Vietnam’s government will have more success privatizing their businesses once it fully accepts the way capitalism works. In capital markets, the government doesn’t get to decide how much a company is worth; the market does.
When Vietnam lowers its expectations in pricing its IPOs, the country will successfully sell shares in the 432 state-owned enterprises scheduled to be privatized by 2015.
The year 2014 — the year of the horse — has greeted investors with disappointing results worldwide so far. Today the Global Dow is down 1% (3% in Asia) amid anxiety about the collapse of emerging markets. But in Vietnam the surge continues.
Investors are placing bets on frontier markets — about 30 countries with relatively low capitalization and liquidity that are not yet considered emerging markets. The best performers among frontier markets (and also among all markets) are Argentina and Vietnam.
The VN Index is up 14% so far this year (as is Argentina’s primary index) on top of a 22% gain last year. After several years of economic turmoil, Vietnam has begun the year of the horse with a stronger economic footing that will help support high corporate dividends — for many companies in the range of 12% and above.
Vietnam, and the people who invest in Vietnam, are counting on the country’s continued development as a major exporter of raw materials as well as agricultural and consumer products. Vietnam achieved a favorable trade balance last year, and the surge in foreign investment that began in 2014 appears to be continuing.
Is there more room for growth in a frontier market that already increased 22% last year and another 14% in the first six weeks of 2014? The answer would be “Yes” if you consider the fact that the VN Index was 574 at today’s close; that’s 49% of Vietnam’s market high of 1174 established early in 2008.
American news organizations like the Wall Street Journal and Bloomberg are reporting this week that Vietnam ended up with a better year economically than international analysts had expected. Meanwhile, investors who had more confidence in Vietnam have been rewarded with a 23% gain in stocks so far this year and 35% since last Dec. 1 — plus double-digit dividends for typical publicly traded companies.
With the focus on China and other challenged emerging markets, Vietnam has quietly strengthened its global economic positioning over the past few years. This year its stock index has outperformed all others in Southeast Asia as its GDP rose slightly more than 6% in the fourth quarter and 5.4% for the year — ahead of last year’s 5.25% and Bloomberg’s 5.3% projection.
The main drivers of Vietnam’s recovery are exports — up 15% and now equivalent to 75% of GDP — and foreign investment, up 10% to $11.5 billion this year. Pledged foreign direct investment was reported at $22 billion, up 55%.
Vietnam is expected to have a trade surplus of $863 million this year, up from $747 million last year. Government statisticians also say Vietnam’s inflation rate is down from 7% last year to 6% this year.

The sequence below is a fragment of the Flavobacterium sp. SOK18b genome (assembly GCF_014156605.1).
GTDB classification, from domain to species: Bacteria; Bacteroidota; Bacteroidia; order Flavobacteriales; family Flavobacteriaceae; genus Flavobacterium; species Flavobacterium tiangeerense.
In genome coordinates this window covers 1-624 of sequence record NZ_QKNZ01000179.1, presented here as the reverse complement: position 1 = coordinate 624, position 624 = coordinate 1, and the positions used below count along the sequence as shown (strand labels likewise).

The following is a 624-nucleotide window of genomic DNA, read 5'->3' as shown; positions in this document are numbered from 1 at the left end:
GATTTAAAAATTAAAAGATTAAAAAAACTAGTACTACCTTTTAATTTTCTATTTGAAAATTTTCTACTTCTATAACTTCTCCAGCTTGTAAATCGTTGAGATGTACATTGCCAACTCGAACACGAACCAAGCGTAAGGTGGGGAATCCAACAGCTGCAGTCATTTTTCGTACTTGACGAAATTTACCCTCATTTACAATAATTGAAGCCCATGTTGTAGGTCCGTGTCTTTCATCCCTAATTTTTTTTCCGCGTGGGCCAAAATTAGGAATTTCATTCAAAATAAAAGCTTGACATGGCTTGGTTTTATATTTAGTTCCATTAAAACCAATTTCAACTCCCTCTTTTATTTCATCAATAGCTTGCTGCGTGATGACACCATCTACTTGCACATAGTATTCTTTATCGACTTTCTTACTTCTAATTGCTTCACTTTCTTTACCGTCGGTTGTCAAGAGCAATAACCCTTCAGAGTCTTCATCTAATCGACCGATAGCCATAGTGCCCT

All of this suggests Vietnam is in a strong position to continue its determined and persistent march toward full economic development. The government aims for a modest and achievable GDP growth of 5.8%, which will likely reward foreign investors for a third straight year.
Vietnam’s stock market is so small ($45 billion) that international publications like the Wall Street Journal don’t bother listing it. Meanwhile, the Vietnam index is Asia’s shining star for 2013 — up 26% so far this year, 10 percentage points more than any other Southeast Asian benchmark.
The rising Vietnam market is likely to continue, for reasons outlined over the past four years in the blog and one new reason: The Vietnamese are planning to let foreigners buy a larger share of their companies.
Foreign ownership of publicly traded companies is now limited to 49%, and the finance ministry is taking up a proposal this summer to increase the limit and help the foreign-investment-led rally continue. And there’s a lot of room to grow; the VN Index closed Thursday (June 6) at 520.9, still well below half of its all-time high of 1174 five years ago.
It remains to be seen what changes Vietnam’s government will make in foreign ownership limits, if any, but a positive impact on the public equity markets is likely.
Bloomberg reports international investors have bought $244 million of Vietnamese stocks so far this year, the most since 2008. The VN Index is now up 48% since the start of 2012 as Vietnam’s economic climate has brightened — although the country’s economic challenges are still causing many companies to post losses.
In addition to raising foreign ownership limits, Vietnam’s regulators are planning to merge the Hanoi and Ho Chi Minh City exchanges this year as well as add covered warrants, derivatives, and other products likely to spur investment.
Overall, Vietnam appears to be a good bet for foreign investors with the vision to explore one of the world’s most dynamic frontier markets when much of the international business media barely notices it exists.
Vietnam financial portal StoxPlus says more than a tenth of Vietnam’s publicly traded companies (60 of 500 reporting so far) announced losses in the first quarter of this year.